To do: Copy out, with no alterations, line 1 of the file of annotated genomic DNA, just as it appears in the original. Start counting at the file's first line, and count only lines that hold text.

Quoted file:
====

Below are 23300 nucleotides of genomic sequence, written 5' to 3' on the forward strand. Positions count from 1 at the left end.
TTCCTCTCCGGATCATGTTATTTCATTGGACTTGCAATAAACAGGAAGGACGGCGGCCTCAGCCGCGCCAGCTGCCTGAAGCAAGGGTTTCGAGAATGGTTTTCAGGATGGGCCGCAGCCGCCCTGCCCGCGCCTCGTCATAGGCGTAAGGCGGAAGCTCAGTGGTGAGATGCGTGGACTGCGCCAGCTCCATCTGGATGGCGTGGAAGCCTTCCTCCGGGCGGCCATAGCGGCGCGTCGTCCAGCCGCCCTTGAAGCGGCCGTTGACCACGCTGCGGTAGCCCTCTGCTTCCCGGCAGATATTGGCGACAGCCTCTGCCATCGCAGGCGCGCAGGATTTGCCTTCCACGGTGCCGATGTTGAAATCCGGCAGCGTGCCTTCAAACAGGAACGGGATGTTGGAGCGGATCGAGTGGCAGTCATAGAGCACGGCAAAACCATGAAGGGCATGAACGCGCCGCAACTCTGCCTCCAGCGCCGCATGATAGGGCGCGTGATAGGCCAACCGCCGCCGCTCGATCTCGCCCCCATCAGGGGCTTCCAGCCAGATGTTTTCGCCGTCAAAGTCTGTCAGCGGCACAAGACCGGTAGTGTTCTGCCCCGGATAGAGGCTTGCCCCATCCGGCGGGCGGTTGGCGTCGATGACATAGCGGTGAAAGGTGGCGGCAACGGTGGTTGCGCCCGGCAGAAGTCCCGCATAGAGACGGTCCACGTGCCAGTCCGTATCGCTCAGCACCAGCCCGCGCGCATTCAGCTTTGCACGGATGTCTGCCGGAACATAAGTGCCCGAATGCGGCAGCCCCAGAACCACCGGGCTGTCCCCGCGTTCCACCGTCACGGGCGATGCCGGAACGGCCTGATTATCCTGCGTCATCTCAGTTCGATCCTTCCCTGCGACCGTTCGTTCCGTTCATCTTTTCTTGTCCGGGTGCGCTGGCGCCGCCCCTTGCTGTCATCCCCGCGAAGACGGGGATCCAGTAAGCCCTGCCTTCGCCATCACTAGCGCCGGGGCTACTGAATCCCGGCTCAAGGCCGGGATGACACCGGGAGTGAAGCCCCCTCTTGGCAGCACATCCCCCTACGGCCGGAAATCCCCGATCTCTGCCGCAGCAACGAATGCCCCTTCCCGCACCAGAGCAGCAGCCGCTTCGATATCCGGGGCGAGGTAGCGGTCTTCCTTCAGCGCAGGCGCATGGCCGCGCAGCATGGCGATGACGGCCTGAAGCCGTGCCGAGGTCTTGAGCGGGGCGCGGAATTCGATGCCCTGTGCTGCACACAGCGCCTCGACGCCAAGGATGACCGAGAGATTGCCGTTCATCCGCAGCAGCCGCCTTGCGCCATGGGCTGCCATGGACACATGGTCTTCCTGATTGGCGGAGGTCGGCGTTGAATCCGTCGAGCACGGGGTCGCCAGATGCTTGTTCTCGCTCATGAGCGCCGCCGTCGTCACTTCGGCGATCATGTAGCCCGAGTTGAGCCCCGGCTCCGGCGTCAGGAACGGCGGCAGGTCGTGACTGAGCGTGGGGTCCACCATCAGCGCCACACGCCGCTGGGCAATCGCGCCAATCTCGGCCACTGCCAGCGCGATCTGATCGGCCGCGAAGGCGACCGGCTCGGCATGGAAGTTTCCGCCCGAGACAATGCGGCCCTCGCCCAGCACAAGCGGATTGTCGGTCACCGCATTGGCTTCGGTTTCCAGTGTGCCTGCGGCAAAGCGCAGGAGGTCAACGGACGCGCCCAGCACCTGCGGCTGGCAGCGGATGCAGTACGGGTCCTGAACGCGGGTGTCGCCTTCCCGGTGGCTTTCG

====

Below are 23300 nucleotides of genomic sequence, written 5' to 3' on the forward strand. Positions count from 1 at the left end.